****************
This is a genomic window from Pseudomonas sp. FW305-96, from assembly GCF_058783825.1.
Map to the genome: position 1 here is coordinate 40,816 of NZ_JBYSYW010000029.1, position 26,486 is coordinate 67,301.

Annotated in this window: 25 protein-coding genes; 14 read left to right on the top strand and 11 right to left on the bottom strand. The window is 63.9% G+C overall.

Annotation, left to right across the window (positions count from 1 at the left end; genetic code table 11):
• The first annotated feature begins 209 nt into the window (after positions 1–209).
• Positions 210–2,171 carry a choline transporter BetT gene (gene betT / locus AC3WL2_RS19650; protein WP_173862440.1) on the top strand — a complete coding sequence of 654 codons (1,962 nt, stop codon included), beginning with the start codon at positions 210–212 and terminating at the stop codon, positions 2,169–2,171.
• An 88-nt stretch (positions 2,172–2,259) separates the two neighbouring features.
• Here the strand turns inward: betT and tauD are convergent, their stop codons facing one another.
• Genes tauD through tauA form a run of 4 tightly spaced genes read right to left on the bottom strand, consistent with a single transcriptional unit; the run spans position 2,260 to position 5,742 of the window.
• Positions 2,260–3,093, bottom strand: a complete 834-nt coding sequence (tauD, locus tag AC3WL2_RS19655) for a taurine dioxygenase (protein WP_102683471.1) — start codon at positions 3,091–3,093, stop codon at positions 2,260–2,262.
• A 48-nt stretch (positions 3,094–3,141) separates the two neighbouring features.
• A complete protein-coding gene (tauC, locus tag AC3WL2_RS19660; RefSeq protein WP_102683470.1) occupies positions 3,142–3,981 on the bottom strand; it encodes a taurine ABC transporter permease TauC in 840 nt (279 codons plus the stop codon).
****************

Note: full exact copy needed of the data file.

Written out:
This is a genomic window from Pseudomonas sp. FW305-96, from assembly GCF_058783825.1.
Map to the genome: position 1 here is coordinate 40,816 of NZ_JBYSYW010000029.1, position 26,486 is coordinate 67,301.

Annotated in this window: 25 protein-coding genes; 14 read left to right on the top strand and 11 right to left on the bottom strand. The window is 63.9% G+C overall.

Annotation, left to right across the window (positions count from 1 at the left end; genetic code table 11):
• The first annotated feature begins 209 nt into the window (after positions 1–209).
• Positions 210–2,171 carry a choline transporter BetT gene (gene betT / locus AC3WL2_RS19650; protein WP_173862440.1) on the top strand — a complete coding sequence of 654 codons (1,962 nt, stop codon included), beginning with the start codon at positions 210–212 and terminating at the stop codon, positions 2,169–2,171.
• An 88-nt stretch (positions 2,172–2,259) separates the two neighbouring features.
• Here the strand turns inward: betT and tauD are convergent, their stop codons facing one another.
• Genes tauD through tauA form a run of 4 tightly spaced genes read right to left on the bottom strand, consistent with a single transcriptional unit; the run spans position 2,260 to position 5,742 of the window.
• Positions 2,260–3,093, bottom strand: a complete 834-nt coding sequence (tauD, locus tag AC3WL2_RS19655) for a taurine dioxygenase (protein WP_102683471.1) — start codon at positions 3,091–3,093, stop codon at positions 2,260–2,262.
• A 48-nt stretch (positions 3,094–3,141) separates the two neighbouring features.
• A complete protein-coding gene (tauC, locus tag AC3WL2_RS19660; RefSeq protein WP_102683470.1) occupies positions 3,142–3,981 on the bottom strand; it encodes a taurine ABC transporter permease TauC in 840 nt (279 codons plus the stop codon).